This article has been adapted from UN News.
With terrorism posing a complex, constantly evolving and multi-faceted threat, law-enforcement agencies gathered at United Nations Headquarters in New York on Monday in search of a comprehensive, inclusive, and effective multilateral response.
The day also marked the start of the UN’s Third Counter-Terrorism week.
Addressing the delegates “at the forefront of a great global effort”, UN Secretary-General Antonio Guterres stressed that terrorism affects every region of the world, while preying on local and national vulnerabilities.
“Poverty, inequalities and social exclusion give terrorism fuel. Prejudice and discrimination targeting specific groups, cultures, religions and ethnicities give it flame,” said the UN chief, adding that criminal activities like money laundering, illegal mining, and the trafficking of arms, drugs, stolen artifacts and human beings, help fill terrorist coffers.
He was joined by Ms. Ghada Waly, Executive Director of the United Nations Office on Drugs and Crime (UNODC), who noted that “human rights must be front and center in our responses to terrorism and violent extremism: This means due process, fair trials, humane prisons, respecting fundamental freedoms, and focusing on rehabilitating and reintegrating offenders into society.”
She urged the international community to “listen to the voices of those who are most affected” by terrorism to achieve long-term impact in prevention, and to cooperate with the private sector, civil society, and academia – principles that guide UNODC’s own work on terrorism prevention.
Since terrorism festers in complex crises with no region immune, the response to the threat needs to be multilateral and coordinated, said Mr. Guterres – citing some key UN tools that can help combat the scourge.
He said there were four priority areas where the counter-terrorism community should direct its efforts.
Firstly, he said the UN Global Counter-Terrorism Strategy needed strengthening.
The second area of focus needs to be prevention, which means addressing the underlying conditions that lead to terrorism in the first place - such as poverty, discrimination, disaffection, weak infrastructure and institutions, and gross violations of human rights.
Identifying promotion of human rights as the third priority, the Secretary-General expressed his conviction that all counter-terrorism policies and initiatives should be based on respect for human rights, including the right to repatriation.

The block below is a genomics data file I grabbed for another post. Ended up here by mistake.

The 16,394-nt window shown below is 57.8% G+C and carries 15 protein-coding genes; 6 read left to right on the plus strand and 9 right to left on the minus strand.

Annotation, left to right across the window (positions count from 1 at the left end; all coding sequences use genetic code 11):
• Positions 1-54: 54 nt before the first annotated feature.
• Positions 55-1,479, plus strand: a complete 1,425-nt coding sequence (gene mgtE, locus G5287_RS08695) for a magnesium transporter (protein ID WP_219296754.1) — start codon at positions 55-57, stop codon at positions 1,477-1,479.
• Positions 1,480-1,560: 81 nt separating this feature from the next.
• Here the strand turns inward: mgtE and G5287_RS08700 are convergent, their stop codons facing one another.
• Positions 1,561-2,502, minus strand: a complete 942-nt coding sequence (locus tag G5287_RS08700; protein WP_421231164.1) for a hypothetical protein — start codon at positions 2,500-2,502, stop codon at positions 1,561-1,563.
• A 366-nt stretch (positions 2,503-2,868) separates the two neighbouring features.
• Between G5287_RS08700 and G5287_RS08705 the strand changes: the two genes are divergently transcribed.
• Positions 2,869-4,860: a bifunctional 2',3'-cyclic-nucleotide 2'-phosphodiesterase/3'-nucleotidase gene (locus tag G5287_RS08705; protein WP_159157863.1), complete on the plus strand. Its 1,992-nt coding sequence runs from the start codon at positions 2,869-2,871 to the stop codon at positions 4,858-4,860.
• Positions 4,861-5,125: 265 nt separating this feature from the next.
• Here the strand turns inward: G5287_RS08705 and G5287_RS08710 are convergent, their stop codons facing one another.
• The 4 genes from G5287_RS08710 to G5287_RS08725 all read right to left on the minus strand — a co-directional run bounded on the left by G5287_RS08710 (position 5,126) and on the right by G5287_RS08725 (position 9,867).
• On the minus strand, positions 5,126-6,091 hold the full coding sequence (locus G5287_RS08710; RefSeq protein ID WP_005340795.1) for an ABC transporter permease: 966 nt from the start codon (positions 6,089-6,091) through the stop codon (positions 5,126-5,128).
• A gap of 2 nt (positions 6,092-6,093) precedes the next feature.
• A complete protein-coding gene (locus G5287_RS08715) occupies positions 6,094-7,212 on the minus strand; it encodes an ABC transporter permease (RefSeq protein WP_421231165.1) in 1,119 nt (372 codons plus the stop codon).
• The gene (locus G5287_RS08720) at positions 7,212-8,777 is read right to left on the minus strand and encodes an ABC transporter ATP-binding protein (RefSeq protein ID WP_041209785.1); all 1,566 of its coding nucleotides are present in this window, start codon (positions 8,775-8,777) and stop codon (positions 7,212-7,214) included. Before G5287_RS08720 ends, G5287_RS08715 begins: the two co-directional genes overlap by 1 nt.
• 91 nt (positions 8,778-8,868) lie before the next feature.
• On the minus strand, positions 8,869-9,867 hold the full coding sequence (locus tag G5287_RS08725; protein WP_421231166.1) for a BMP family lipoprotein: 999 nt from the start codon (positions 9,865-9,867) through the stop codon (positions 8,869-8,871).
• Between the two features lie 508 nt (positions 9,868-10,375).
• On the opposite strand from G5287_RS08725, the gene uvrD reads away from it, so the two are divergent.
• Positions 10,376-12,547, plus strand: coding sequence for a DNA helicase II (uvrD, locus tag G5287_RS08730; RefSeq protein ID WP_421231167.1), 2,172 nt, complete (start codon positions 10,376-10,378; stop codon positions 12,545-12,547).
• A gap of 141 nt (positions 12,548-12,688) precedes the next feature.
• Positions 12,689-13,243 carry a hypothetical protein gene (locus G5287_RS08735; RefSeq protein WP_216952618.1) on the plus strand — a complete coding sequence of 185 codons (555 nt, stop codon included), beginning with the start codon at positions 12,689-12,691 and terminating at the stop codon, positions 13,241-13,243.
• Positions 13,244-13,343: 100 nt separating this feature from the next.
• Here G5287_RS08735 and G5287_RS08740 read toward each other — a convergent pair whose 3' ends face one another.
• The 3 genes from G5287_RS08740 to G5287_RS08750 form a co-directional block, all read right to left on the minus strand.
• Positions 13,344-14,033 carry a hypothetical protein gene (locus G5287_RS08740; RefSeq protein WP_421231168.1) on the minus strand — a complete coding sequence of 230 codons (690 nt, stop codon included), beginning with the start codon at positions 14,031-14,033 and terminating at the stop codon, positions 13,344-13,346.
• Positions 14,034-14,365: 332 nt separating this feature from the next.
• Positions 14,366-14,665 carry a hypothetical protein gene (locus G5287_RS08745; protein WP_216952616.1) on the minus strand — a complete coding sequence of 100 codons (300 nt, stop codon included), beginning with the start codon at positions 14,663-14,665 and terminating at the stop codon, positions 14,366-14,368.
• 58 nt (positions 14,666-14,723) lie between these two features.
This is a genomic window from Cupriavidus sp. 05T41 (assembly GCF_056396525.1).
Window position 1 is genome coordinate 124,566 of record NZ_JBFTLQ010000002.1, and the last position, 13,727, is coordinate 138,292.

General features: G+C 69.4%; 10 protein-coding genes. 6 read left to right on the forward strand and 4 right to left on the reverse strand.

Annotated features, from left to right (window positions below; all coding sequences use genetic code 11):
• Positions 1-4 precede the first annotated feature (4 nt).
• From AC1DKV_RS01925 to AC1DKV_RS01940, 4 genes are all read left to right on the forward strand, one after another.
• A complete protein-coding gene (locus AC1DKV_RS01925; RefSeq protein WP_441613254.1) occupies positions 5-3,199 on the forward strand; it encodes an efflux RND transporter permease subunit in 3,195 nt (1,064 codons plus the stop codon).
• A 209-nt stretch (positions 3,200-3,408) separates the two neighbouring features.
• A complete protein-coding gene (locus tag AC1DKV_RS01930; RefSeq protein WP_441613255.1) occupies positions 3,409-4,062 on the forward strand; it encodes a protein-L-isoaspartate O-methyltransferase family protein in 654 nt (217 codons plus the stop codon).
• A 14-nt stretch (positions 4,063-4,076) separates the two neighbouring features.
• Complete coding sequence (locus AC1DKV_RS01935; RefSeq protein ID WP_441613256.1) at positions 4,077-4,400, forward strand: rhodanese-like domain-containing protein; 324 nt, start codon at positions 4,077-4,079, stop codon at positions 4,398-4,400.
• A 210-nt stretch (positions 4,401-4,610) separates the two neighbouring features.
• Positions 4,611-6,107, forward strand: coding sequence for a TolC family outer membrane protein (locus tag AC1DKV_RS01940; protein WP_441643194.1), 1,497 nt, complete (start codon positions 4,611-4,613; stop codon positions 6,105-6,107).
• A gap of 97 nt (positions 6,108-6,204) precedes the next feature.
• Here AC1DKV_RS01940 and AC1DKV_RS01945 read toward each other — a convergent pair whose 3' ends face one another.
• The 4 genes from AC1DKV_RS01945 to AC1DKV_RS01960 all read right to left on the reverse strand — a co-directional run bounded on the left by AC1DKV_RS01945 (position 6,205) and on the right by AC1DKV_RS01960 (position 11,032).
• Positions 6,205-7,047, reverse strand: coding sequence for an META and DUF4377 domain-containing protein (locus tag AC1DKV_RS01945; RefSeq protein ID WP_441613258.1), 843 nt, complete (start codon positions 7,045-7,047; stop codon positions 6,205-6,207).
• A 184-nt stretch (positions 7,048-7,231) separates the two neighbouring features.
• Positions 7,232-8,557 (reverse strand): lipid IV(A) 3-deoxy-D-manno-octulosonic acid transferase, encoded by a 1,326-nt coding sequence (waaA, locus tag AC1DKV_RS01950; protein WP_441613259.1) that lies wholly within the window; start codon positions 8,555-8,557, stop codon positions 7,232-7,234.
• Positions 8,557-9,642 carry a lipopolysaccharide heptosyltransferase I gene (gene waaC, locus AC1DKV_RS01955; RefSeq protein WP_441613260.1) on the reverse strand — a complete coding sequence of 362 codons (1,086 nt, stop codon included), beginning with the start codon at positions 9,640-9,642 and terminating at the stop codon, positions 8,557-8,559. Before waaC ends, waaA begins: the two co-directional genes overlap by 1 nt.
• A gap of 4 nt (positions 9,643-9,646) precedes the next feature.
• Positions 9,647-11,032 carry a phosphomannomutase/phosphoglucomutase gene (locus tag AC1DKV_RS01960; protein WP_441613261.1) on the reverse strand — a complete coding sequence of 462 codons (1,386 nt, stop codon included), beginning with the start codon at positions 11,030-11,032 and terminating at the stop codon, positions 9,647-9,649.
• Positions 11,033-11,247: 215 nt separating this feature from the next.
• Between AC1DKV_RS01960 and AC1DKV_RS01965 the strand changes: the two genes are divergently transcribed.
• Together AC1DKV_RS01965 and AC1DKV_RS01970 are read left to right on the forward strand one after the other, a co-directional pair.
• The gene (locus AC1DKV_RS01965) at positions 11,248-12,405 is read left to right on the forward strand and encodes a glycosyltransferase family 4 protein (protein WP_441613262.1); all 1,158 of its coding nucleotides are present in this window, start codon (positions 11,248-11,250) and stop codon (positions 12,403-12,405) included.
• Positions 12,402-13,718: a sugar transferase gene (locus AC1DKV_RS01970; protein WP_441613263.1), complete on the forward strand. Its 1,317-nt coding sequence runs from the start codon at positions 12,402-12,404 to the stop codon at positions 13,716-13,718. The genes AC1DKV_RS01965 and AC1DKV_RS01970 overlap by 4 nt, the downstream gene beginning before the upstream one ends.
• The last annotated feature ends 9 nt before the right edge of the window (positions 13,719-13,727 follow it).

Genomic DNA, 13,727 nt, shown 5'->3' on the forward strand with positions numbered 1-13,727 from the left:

Finally, he called for more sustainable financing for counter-terrorism efforts.
UNODC helps States build their normative frameworks, policies, and institutional capacity to strengthen their criminal justice response to terrorism, in line with international norms and human rights standards.
Since 2002, UNODC has trained almost 40,000 criminal justice officials on a range of matters pertaining to preventing and countering terrorism, while also contributing to the review of over 200 pieces of counter-terrorism legislation.
Its in-depth training and mentoring to criminal justice officials in Nigeria, for example, led to the conviction of over 650 terrorism suspects and the release of over 2,400 people due to lack of evidence since 2018.
UNODC also helped set up a cooperation mechanism for the Middle East and North Africa region. The platform facilitated the exchange of information and collaboration among Member States, which led to the interception of a terrorist attack and the extradition of a terrorism suspect.
In partnership with civil society, Ms. Waly added, UNODC launched a campaign in Iraq, titled “Victims’ Voices, Silencing Terrorism,” showcasing the resilience and strength of victims of terrorism and the power of their voices to defeat the narratives of terrorists. The campaign has reached an audience of 3 million people so far.
By “leveraging our field presence in many of the countries and regions most affected by terrorism,” Ms. Waly noted, UNODC welcomed the chance to “expand and replicate” its work in partnership with the Global Coordination Compact and Member States.
“Standing against terrorism means standing united,” she concluded.
In October 2022, UNODC launched a new Global Programme on preventing and countering terrorism. The programme promotes inclusive, people-centered, prevention-focused, human rights-based practices reaching women, young people, victims, and civil society. It will allow UNODC to build on its track-record of delivering packages of counter-terrorism technical assistance to some of the countries most affected by terrorism across the globe. Learn more here.